Global brands get behind waste-free online shopping platform

An online shopping system designed to reduce waste has been launched today by recycling company TerraCycle, along with a host of international producers and retailers, including Procter & Gamble, PepsiCo, Nestlé, Unilever and more.

Announced today (24 January) at the World Economic Forum – a meeting of global leaders held every year in Davos, Switzerland – the coalition of companies has come together to try and reduce single-use packaging through a new type of circular e-commerce experience.

Loop products will be delivered in a specially-designed bag to cut down on shipping waste like cardboard and polystyrene
The system, called Loop, involves pre-existing products sold in newly-designed, durable and reusable packaging – an idea inspired by the traditional concept of the milkman delivering and collecting glass bottles every week. Customers can visit the Loop website or any of the sites belonging to Loop partner companies, and order their everyday products – such as a bottle of shampoo – at the usual price. They will also need to pay an extra, refundable deposit for the reusable packaging.

Loop products will be delivered in a ‘shipping tote’; once they have been used up, the customer can place the packaging back in the tote, which will be collected by Loop directly from their home, cleaned, refilled and returned to the consumer. If the customer wants to stop their order, their deposit will be refunded.

The plan is not for Loop to compete with other online marketplaces but to act as a system that can be embedded into pre-existing ways of shopping, whether that is in-store or online.

“Consumers want to live a waste-free life, but will not compromise on affordability and convenience,” TerraCycle founder Tom Szaky told Resource, stating that Loop aims to bridge that gap between eco-friendly and convenient. “Through Loop, consumers can now responsibly consume products in specially-designed durable, reusable or fully recyclable packaging made from materials like alloys, glass and engineered plastics. When a consumer returns the packaging, it is refilled, or the content is reused or recycled through groundbreaking technology.”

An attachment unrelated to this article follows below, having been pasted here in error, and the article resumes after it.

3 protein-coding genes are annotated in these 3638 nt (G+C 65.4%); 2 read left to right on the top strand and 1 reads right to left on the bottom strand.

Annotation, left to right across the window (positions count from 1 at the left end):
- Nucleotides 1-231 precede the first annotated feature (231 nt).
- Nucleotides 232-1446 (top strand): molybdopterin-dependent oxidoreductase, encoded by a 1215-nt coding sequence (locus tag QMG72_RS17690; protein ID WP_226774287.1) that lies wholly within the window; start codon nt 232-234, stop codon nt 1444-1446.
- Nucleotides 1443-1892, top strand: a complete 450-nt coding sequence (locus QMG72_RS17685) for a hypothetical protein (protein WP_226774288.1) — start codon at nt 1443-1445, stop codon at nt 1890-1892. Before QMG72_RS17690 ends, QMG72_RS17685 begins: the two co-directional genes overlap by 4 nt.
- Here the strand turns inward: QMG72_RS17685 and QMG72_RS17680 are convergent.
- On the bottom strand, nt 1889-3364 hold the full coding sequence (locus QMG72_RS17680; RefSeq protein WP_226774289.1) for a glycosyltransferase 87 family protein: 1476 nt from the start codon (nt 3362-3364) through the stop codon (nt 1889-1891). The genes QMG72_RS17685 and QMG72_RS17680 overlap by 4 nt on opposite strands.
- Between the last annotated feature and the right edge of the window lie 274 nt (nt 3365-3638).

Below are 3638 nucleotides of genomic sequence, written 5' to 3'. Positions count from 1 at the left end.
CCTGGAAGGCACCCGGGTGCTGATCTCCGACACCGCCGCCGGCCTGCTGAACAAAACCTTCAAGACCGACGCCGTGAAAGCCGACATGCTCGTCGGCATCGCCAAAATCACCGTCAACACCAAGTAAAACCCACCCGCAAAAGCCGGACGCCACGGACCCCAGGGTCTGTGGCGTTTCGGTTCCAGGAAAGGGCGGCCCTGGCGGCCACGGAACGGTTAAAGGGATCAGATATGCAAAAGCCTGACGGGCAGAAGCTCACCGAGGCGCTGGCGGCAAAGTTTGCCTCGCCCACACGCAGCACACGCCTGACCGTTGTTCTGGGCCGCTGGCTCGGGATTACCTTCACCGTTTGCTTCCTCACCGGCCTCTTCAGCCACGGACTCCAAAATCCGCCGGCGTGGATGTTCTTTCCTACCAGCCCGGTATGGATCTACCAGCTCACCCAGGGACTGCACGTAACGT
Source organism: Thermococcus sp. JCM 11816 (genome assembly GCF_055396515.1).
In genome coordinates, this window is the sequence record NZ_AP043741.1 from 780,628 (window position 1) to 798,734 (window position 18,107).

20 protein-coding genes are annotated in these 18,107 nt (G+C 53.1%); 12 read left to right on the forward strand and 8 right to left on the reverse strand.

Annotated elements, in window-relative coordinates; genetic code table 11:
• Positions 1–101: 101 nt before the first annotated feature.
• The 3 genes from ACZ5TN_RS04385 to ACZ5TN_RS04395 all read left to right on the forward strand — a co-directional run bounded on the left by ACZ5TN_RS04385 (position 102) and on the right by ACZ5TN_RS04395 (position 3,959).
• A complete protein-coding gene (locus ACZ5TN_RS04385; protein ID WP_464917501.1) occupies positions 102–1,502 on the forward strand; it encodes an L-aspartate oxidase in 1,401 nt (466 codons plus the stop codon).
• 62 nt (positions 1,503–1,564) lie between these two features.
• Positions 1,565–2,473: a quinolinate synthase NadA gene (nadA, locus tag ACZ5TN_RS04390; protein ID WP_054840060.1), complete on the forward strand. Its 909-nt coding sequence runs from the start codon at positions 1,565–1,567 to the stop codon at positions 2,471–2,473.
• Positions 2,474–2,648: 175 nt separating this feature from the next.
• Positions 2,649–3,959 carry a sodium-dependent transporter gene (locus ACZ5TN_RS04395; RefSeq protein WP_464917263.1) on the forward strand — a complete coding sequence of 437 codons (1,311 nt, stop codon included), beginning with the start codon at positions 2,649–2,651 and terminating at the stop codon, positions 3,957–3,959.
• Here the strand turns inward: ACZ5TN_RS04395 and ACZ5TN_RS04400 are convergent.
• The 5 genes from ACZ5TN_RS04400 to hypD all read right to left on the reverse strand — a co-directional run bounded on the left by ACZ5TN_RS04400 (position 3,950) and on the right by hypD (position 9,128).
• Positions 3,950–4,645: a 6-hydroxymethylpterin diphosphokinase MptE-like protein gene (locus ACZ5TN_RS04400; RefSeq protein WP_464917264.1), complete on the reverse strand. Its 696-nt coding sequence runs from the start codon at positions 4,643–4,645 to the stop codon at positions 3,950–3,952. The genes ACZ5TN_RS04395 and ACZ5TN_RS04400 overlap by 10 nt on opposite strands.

The platform, which has been in development for two years, will be launching first in Paris and New York in spring 2019, but is set to expand into further markets later this year, including London and Toronto.

More from the World Economic Forum: Countries need to become circular to avoid climate change, says report

The partner companies involved in Loop so far include Procter & Gamble, Nestlé, PepsiCo, Unilever, Mars Petcare, The Clorox Company, The Body Shop, Coca-Cola European Partners, Mondelēz International, Danone, Jacobs Douwe Egberts, Lesieur, BIC, Beiersdorf, RB, People Against Dirty, Nature’s Path, Thousand Fell, Greenhouse, Grilliance, Burlap & Barrel Single Origin Spices, Reinberger Nut Butter, CoZie and Preserve.

Refillable aluminium shampoo bottles from Pantene, developed for Loop

Laurent Freixe, Nestlé CEO for Zone Americas, described Loop as “a much-needed innovation platform, challenging companies to take a fresh look at our value chains and integrate reusable product packaging as part of our efforts to waste-reduction.”


French supermarket chain Carrefour is the first retailer to get on board with Loop, while Tesco has recently signed up to pilot the system in the UK later this year. Waste management company SUEZ will also be providing operational support.

‘Eliminating the idea of waste’

TerraCycle is best known for setting up a host of recycling schemes for a wide range of hard-to-process items, with sponsorship from some of the companies now involved in Loop – for instance, in the UK, Mars Petcare has introduced recycling for its pet food pouches, which are not accepted in kerbside recycling. Last year, Colgate also launched a scheme to recycle toothbrushes and toothpaste tubes. Other products that TerraCycle has tackled include nappies, cigarette butts and contact lenses.

The company was set up in 2002 by Szaky, then a university student, and now has a presence in 21 countries worldwide, stating that its goal is to ‘eliminate the idea of waste’.

Loop appears to represent a step towards that goal, focusing on waste reduction as well as recycling. Circular economy organisation the Ellen MacArthur Foundation (EMF) praised the concept, saying: “We cannot simply recycle our way to a plastic waste free future. We need to eliminate the plastic we don’t need and innovate so what we do need is circulated safely. New approaches that recognise the vital role of reuse and avoid the need for single-use plastic, like Loop, are a crucial step in the shift to a circular economy, where plastic never becomes waste or pollution.”

Commenting on the launch of Loop in Davos, Szaky explained: “As a response to the global challenge in managing waste and the opportunity to improve consumers’ experience, a group of committed global brands, retailers, infrastructure companies, along with the World Economic Forum have come together to create a new way to more responsibly consume products.

“Loop will not just eliminate the idea of packaging waste, but greatly improve the product experience and the convenience in how we shop.”

With huge international players backing the project, the only question now is whether consumers will get on board.

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